Could Pfizer Stock Help You Become a Millionaire?


Physician shaking patient's hand.

Physician shaking patient’s hand.

Having at least $1 million in the bank by retirement has long been a popular goal, but it isn’t easy to accomplish. One of the best ways to do so is to invest in stocks, and the earlier one starts, the better. Naturally, all stocks aren’t created equal, and while some will substantially contribute to making investors millionaires, others might do the opposite.

Which of these categories does pharmaceutical giant Pfizer (NYSE: PFE) fall into? Let’s find out whether this drugmaker can help investors become part of the seven-figure club.

Pfizer’s business is improving despite appearances

Suppose an investor starts with capital of $100,000 and has 20 years to reach $1 million. This would require a compound annual growth rate (CAGR) of 12.2%, which isn’t easy to pull off. Investors might rightly be skeptical regarding Pfizer’s ability to deliver such returns in the next two decades. For one, the company’s performance has been catastrophic this year. Also, even in the past 20 years, Pfizer hasn’t been able to beat the market — quite the opposite, in fact.

PFE Chart

PFE Chart

However, if the past isn’t a reliable predictor of future success, past failures shouldn’t cause investors to conclude that Pfizer will continue to underperform the market over the long run. After all, a lot has happened with the drugmaker lately. CEO Albert Bourla said at the beginning of this year that Pfizer was entering the most crucial 18-month stretch in its (long) history.

Bourla was talking about the string of brand-new approvals and important label expansions the company was expecting this year, and so far, things have gone almost exactly as planned. Pfizer has launched seven new products, substantially beating its typical annual number of, at most, two. Pfizer’s pipeline is vast and is only getting bigger thanks to acquisitions, including that of cancer expert Seagen.

Seagen has nearly 40 cancer-focused programs. This buyout could transform Pfizer into a leader in the field of oncology, especially as it combines its deep pockets with Seagen’s proven innovative abilities in this area. The $43 billion Pfizer will pay in cash is possible thanks to its success in the COVID-19 market. So although its sales are declining this year because of a slowdown in vaccinations, the drugmaker is building a solid foundation for the future.

Pfizer’s work along these lines didn’t start with its coronavirus-related efforts. The company significantly altered its operations in the past few years, most notably by shedding some parts of its business that were doing little to contribute to revenue and earnings growth. Pfizer is a much stronger company with better prospects than just three years ago.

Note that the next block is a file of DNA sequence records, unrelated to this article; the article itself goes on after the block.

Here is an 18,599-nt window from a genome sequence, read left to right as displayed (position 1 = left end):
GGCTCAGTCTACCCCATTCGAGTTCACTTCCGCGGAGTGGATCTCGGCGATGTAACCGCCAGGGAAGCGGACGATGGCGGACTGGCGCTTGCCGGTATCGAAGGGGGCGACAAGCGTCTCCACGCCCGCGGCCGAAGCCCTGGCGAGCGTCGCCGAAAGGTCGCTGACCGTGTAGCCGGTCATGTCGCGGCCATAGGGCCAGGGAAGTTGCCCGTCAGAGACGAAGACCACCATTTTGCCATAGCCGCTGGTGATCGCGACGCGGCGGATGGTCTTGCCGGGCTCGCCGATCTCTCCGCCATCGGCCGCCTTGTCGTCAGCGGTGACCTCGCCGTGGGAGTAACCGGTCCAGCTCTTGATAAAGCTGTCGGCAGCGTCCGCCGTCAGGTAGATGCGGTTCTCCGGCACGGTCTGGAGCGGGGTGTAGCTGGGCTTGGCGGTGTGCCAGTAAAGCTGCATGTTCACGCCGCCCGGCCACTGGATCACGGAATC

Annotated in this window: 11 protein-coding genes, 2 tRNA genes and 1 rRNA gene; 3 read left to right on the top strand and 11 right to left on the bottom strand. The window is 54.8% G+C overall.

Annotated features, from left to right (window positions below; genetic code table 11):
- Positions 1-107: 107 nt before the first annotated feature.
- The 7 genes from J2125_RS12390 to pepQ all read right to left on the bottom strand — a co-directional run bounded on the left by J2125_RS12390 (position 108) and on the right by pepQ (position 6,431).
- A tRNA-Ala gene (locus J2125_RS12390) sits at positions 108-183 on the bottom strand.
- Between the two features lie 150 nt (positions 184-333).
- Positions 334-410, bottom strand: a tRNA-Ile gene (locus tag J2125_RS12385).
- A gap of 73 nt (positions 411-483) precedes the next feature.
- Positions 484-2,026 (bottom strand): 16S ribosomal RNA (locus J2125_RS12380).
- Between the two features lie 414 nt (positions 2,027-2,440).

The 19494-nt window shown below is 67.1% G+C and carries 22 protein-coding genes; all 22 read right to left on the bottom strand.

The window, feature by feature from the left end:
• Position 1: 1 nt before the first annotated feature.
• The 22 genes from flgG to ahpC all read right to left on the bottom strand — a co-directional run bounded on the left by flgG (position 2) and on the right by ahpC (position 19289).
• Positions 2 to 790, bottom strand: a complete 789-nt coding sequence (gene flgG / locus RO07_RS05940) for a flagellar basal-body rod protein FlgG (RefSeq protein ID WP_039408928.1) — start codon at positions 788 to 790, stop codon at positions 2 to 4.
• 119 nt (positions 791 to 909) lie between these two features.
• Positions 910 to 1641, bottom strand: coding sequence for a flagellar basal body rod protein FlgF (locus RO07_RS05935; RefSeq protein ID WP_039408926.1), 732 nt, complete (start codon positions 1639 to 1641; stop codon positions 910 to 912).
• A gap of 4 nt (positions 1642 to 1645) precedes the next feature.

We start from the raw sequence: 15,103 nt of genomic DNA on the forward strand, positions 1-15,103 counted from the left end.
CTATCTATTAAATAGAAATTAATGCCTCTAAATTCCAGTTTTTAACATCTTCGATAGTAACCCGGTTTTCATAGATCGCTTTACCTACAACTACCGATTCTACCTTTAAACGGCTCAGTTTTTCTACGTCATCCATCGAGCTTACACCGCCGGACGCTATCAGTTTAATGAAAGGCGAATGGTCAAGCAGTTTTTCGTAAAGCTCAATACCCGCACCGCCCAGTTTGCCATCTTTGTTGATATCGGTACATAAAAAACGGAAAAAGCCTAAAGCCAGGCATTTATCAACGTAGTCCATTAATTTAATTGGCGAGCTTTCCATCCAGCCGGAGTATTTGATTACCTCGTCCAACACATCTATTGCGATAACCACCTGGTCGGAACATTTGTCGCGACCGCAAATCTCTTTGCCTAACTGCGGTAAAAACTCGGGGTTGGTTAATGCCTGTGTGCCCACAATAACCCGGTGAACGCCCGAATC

Dividends matter — a lot

In my view, Pfizer can deliver somewhat average stock market returns in the next two decades. However, there is something else to consider when looking at a stock’s performance, especially over such long periods: dividends. Over the past 20 years, Pfizer’s returns with and without dividends (total returns include dividends) are night and day.

PFE Chart

PFE Chart

That’s why maintaining a solid dividend program could be an important factor in helping Pfizer turn investors into millionaires in the future. The drugmaker has increased its payouts by just under 58% in the past decade, which is decent. Pfizer’s current cash payout ratio of 112% also does not inspire confidence — it signals that the company’s current cash balance isn’t enough to cover its dividends. Should investors worry about it? I think the answer is no.

Pfizer generated plenty of cash in the past two years thanks to its COVID-19 success, but it spent much of it on acquisitions. Pfizer’s management is committed to growing dividends over time. Once the business stabilizes, new products start pulling their weight, and the company stops being severely affected by what transpired in the past two years — which were highly abnormal — Pfizer’s cash payout ratio should get back to more reasonable levels.

In short, Pfizer is still a good dividend stock. Reinvesting the dividend should still be an excellent choice for long-term investors.

Don’t give up on Pfizer too fast

While it is true that Pfizer has had issues this year, the company still has a lot to offer investors. Demand for innovative therapies will increase in the next two decades as the population ages. The drugmaker’s strengthening lineup and pipeline, as well as its commitment to growing its dividend, should lead to much better performance soon. And over the next 20 years, my view is that it has an excellent chance of delivering a CAGR of 12.2% with dividends reinvested.

In short, Pfizer can help investors become millionaires.

Should you invest $1,000 in Pfizer right now?

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Prosper Junior Bakiny has no position in any of the stocks mentioned. The Motley Fool has positions in and recommends Pfizer and Seagen. The Motley Fool has a disclosure policy.

Could Pfizer Stock Help You Become a Millionaire? was originally published by The Motley Fool

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